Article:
The Stepping Strong Center for Trauma Innovation

The Stepping Strong Center for Trauma Innovation

Mitchel B. Harris, MD, named incumbent, Stepping Strong Distinguished Chair in Orthopedic Surgery

Mitchel B. Harris, MD, is chief of orthopedic trauma at Brigham and Women’s Hospital (BWH), a Stepping Strong Research Scholar, and the recipient of the BWH 2015 Hippocrates Society Humanitarian Award. We talked to Dr. Harris after learning he will serve as the inaugural incumbent of the Stepping Strong Distinguished Chair in Orthopedic Surgery.

Q: Can you say a few words about your role in the Brigham’s response to the Boston Marathon bombings, and how you came to work with the Reny family?

A: I was part of a collaborative, multidisciplinary team effort at Brigham that treated the 39 injured who came through our doors that day, including Gillian Reny. Gillian had a terrible boney injury, and I worked with plastic surgeons Christian Sampson, MD, and Eric Halverson, MD, to devise her treatment plan. The team took healthy tissue from Gillian’s abdomen and microscopically connected the blood vessels to keep the tissue alive. A stabilizing rod inside her tibia was placed to hold the bone in the proper alignment, length, and rotation. Remarkably, the main blood vessels and nerves to her lower leg were intact. And that is what set the team on the direction of limb salvage rather than amputation.

Since that time, in my role as Gillian’s orthopedic surgeon, I have been monitoring Gillian’s progress and have been privileged to serve as a Stepping Strong Research Scholar. Given the long duration of Gillian’s recovery I have also had the opportunity to get to know Gillian and the Reny family on a personal basis. Gillian is the same age as my own children, so her case has touched close to home.

Q:  Can you describe your work as a Stepping Strong Research Scholar?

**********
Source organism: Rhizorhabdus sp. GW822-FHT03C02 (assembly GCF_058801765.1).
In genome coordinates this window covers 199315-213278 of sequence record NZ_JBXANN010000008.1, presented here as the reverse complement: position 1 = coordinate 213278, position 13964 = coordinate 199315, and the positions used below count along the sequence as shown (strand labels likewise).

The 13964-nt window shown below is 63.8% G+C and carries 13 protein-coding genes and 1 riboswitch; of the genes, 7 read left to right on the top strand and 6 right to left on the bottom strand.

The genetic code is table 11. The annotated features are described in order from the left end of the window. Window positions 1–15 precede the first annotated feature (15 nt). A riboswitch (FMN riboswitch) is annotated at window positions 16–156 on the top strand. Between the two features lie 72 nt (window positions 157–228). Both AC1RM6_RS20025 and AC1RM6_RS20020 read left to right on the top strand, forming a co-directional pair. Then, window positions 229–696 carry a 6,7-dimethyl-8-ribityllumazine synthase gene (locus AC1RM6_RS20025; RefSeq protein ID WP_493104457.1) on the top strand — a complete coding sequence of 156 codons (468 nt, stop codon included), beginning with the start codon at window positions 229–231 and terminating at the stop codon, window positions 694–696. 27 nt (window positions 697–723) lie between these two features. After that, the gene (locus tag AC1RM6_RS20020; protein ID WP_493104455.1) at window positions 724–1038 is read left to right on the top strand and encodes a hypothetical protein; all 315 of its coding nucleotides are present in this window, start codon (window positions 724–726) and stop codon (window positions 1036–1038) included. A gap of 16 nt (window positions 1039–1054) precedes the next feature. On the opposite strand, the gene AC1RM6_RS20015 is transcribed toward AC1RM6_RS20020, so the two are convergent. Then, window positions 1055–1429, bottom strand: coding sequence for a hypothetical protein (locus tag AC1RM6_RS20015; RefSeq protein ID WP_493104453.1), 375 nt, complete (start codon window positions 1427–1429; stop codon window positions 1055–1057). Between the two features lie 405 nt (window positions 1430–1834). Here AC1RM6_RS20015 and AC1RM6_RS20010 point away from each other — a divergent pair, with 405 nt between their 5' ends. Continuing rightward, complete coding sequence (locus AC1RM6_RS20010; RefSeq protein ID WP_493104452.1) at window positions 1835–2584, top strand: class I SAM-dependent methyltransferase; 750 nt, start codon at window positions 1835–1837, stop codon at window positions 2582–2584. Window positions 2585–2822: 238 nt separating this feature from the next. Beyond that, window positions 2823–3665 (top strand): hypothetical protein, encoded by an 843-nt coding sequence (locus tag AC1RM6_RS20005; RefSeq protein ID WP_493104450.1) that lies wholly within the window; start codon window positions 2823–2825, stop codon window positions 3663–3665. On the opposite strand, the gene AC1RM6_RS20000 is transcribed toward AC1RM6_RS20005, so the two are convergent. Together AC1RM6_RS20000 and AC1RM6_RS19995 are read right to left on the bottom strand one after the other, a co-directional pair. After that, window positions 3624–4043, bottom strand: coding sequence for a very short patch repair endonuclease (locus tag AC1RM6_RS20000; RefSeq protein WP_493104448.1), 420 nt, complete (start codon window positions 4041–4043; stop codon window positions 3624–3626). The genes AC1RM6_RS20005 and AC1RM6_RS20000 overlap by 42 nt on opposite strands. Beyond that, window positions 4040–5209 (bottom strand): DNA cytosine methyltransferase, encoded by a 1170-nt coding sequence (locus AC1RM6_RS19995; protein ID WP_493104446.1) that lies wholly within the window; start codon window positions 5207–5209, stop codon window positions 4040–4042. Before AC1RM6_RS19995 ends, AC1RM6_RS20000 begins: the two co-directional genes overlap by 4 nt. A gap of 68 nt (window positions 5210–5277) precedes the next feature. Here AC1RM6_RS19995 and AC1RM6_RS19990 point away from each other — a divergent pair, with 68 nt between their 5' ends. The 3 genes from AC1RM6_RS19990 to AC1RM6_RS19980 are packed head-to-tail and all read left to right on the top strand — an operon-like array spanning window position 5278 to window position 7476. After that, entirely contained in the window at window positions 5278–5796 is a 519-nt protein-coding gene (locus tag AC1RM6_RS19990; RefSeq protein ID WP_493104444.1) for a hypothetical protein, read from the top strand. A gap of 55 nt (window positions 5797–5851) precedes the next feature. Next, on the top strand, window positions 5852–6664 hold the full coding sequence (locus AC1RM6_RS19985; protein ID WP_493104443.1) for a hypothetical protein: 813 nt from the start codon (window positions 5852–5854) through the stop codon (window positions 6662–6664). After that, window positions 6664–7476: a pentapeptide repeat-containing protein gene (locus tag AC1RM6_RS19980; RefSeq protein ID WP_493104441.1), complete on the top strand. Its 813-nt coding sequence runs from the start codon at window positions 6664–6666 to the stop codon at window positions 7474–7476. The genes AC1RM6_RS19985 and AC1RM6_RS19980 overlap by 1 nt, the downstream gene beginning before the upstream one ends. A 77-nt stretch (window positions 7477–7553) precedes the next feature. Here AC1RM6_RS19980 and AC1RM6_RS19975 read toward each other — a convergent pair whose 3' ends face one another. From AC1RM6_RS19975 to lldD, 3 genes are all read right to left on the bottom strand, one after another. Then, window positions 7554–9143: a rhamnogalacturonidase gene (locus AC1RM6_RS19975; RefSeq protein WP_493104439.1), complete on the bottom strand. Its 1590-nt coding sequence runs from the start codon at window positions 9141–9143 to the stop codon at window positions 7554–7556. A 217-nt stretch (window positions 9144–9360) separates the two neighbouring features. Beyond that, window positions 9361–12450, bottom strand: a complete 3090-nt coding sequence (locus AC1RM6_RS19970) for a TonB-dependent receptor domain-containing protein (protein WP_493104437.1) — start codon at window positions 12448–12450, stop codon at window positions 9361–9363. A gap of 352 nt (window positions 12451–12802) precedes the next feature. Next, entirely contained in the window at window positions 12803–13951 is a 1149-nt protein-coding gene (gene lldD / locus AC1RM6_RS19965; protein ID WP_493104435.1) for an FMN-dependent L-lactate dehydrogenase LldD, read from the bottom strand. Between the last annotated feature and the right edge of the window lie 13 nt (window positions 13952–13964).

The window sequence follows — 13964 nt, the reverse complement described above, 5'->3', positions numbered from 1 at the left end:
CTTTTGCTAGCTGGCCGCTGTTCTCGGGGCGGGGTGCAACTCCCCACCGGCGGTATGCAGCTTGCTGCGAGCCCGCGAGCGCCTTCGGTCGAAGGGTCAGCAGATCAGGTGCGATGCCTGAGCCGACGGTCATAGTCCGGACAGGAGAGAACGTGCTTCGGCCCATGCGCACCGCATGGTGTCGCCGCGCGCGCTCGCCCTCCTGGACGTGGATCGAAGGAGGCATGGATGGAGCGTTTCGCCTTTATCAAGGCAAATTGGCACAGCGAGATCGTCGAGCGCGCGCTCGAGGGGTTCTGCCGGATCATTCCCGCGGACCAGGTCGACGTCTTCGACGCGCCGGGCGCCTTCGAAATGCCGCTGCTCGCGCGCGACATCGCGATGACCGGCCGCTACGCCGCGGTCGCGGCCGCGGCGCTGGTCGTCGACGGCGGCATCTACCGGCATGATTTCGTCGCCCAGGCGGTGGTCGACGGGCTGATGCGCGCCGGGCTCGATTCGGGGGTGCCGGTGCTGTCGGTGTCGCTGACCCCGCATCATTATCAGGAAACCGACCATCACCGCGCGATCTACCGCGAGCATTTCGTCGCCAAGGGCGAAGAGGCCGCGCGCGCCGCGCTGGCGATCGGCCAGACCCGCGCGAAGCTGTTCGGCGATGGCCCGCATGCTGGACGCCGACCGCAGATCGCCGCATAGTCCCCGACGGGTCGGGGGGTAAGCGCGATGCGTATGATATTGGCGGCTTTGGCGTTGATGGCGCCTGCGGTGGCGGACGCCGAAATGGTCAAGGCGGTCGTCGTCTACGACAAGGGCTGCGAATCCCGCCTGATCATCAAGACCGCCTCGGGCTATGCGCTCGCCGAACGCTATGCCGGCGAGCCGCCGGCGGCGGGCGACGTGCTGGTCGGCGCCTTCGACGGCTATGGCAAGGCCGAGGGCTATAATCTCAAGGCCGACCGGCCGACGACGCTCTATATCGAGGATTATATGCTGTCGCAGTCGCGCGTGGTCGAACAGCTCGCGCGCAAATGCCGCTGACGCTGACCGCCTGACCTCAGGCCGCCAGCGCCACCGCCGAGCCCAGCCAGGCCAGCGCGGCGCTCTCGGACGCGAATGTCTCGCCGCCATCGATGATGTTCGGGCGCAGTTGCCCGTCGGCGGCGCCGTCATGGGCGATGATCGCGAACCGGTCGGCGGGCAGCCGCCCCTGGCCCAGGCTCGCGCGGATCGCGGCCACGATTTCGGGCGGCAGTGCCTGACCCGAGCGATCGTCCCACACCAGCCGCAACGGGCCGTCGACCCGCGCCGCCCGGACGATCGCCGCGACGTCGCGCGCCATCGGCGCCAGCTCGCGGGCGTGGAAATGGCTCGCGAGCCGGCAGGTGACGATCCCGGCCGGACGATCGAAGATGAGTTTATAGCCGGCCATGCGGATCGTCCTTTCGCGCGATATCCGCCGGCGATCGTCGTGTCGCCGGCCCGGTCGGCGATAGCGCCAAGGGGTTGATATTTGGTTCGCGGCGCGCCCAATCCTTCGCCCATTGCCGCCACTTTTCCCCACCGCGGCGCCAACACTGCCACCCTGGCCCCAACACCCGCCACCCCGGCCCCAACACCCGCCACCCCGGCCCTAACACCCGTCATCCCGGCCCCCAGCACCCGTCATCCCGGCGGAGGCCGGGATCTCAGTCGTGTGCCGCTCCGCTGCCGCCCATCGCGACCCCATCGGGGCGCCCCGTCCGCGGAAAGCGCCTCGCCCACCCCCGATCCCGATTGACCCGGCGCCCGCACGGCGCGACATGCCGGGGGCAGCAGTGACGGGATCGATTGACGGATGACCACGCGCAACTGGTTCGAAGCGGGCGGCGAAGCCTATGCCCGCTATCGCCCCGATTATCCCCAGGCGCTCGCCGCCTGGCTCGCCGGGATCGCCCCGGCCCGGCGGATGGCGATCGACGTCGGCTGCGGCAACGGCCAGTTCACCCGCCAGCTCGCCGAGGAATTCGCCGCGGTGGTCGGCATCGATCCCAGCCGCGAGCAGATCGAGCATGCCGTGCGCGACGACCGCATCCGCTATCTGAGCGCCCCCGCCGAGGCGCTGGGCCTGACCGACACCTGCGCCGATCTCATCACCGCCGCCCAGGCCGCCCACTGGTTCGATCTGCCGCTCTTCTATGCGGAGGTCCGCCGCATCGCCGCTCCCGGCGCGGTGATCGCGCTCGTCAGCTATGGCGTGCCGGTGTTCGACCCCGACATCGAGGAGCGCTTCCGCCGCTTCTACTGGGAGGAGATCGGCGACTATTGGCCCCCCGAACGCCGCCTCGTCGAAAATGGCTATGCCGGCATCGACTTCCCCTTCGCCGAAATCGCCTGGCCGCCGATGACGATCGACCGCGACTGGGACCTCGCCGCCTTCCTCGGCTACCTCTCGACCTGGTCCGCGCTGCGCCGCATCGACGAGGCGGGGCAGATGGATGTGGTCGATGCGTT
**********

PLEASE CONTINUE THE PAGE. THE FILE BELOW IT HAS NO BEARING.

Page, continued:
A: The Stepping Strong Research Scholars aim to advance all areas of trauma-related research and care. My team explores using stem cells to better understand the effects of age, hormone deficiency, and vitamin D deficiency on bone-forming cells. We are also investigating ways to salvage limbs that hold promise to restore normal function with less pain.

Q:  Congratulations on your appointments as director of the new Stepping Strong Trauma Center. Given your history treating Gillian and other trauma survivors, what does it mean to you to direct the center?

A: I’m extremely flattered. The center presents a great opportunity for the Brigham to expand on research that’s already actively pursuing these areas while exploring innovative, new areas of trauma care that have not yet been tackled. I am also excited to bring together the most brilliant minds in many fields so, together, we can rethink how we address problems that have impeded trauma patients from the best possible recovery.

Q:  What’s your vision for the center?

A: The Stepping Strong Trauma Center will function as a think tank, with laboratories, conference rooms, research bays, and suites—all encouraging enhanced collaborations that reach across medical disciplines and departments.

Our vision for the center is to have it function as a think tank, encouraging enhanced collaborations that reach across medical disciplines and departments. We also aim to foster an environment in which medical collaborators are stepping in line with one another instead of working in a silo mentality, with a goal of transforming clinical care through basic and translational science.

As we mature, the group will have the opportunity to advance the way we care for trauma patients like Gillian and wounded warriors, as well as treat cancer patients in need of reconstructive limb surgery and patients with infections.